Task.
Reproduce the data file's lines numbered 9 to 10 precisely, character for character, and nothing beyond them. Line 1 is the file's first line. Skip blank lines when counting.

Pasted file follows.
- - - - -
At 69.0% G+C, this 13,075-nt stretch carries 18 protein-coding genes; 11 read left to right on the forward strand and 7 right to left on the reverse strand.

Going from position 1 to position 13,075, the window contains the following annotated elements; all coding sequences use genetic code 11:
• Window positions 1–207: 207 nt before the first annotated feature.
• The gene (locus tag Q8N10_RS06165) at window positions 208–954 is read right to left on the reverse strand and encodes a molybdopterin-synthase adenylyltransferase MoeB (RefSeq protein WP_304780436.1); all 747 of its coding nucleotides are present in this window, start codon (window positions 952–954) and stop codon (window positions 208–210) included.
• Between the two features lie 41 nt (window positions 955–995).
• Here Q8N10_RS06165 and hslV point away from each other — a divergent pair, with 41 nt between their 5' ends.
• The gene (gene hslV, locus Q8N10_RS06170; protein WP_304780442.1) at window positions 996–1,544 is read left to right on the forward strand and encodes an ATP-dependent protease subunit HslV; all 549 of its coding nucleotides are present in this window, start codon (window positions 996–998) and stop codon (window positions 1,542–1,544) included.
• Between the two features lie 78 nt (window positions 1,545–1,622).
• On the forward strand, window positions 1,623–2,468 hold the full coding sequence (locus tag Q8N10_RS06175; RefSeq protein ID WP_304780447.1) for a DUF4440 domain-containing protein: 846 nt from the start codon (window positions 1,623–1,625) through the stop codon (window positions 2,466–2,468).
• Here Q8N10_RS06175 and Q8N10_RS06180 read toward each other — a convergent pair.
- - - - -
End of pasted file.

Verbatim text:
• On the forward strand, window positions 1,623–2,468 hold the full coding sequence (locus tag Q8N10_RS06175; RefSeq protein ID WP_304780447.1) for a DUF4440 domain-containing protein: 846 nt from the start codon (window positions 1,623–1,625) through the stop codon (window positions 2,466–2,468).
• Here Q8N10_RS06175 and Q8N10_RS06180 read toward each other — a convergent pair.